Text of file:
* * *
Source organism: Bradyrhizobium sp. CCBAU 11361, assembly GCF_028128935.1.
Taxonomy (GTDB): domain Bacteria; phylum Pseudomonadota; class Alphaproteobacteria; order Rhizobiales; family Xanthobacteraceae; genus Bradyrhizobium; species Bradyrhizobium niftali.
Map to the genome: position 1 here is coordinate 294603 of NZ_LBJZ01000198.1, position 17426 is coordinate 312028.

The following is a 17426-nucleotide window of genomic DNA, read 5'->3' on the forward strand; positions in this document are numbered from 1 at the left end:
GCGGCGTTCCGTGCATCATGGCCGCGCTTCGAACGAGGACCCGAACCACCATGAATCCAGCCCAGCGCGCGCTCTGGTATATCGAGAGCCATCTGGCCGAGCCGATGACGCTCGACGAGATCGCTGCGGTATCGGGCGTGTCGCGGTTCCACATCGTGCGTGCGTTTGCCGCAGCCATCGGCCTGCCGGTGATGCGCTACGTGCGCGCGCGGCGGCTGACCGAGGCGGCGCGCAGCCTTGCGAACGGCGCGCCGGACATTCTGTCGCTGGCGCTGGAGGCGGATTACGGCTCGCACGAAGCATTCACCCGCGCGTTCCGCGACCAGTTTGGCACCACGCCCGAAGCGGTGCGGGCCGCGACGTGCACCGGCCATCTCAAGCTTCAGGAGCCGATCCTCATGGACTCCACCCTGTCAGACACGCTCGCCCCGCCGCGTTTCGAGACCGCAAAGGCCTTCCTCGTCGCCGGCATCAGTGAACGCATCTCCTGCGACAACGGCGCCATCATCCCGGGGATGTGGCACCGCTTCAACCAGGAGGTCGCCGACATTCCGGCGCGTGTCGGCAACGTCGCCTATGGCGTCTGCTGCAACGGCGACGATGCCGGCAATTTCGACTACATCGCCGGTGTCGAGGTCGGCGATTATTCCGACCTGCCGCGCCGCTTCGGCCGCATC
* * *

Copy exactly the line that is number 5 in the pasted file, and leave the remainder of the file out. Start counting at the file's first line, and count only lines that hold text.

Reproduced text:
GCGGCGTTCCGTGCATCATGGCCGCGCTTCGAACGAGGACCCGAACCACCATGAATCCAGCCCAGCGCGCGCTCTGGTATATCGAGAGCCATCTGGCCGAGCCGATGACGCTCGACGAGATCGCTGCGGTATCGGGCGTGTCGCGGTTCCACATCGTGCGTGCGTTTGCCGCAGCCATCGGCCTGCCGGTGATGCGCTACGTGCGCGCGCGGCGGCTGACCGAGGCGGCGCGCAGCCTTGCGAACGGCGCGCCGGACATTCTGTCGCTGGCGCTGGAGGCGGATTACGGCTCGCACGAAGCATTCACCCGCGCGTTCCGCGACCAGTTTGGCACCACGCCCGAAGCGGTGCGGGCCGCGACGTGCACCGGCCATCTCAAGCTTCAGGAGCCGATCCTCATGGACTCCACCCTGTCAGACACGCTCGCCCCGCCGCGTTTCGAGACCGCAAAGGCCTTCCTCGTCGCCGGCATCAGTGAACGCATCTCCTGCGACAACGGCGCCATCATCCCGGGGATGTGGCACCGCTTCAACCAGGAGGTCGCCGACATTCCGGCGCGTGTCGGCAACGTCGCCTATGGCGTCTGCTGCAACGGCGACGATGCCGGCAATTTCGACTACATCGCCGGTGTCGAGGTCGGCGATTATTCCGACCTGCCGCGCCGCTTCGGCCGCATC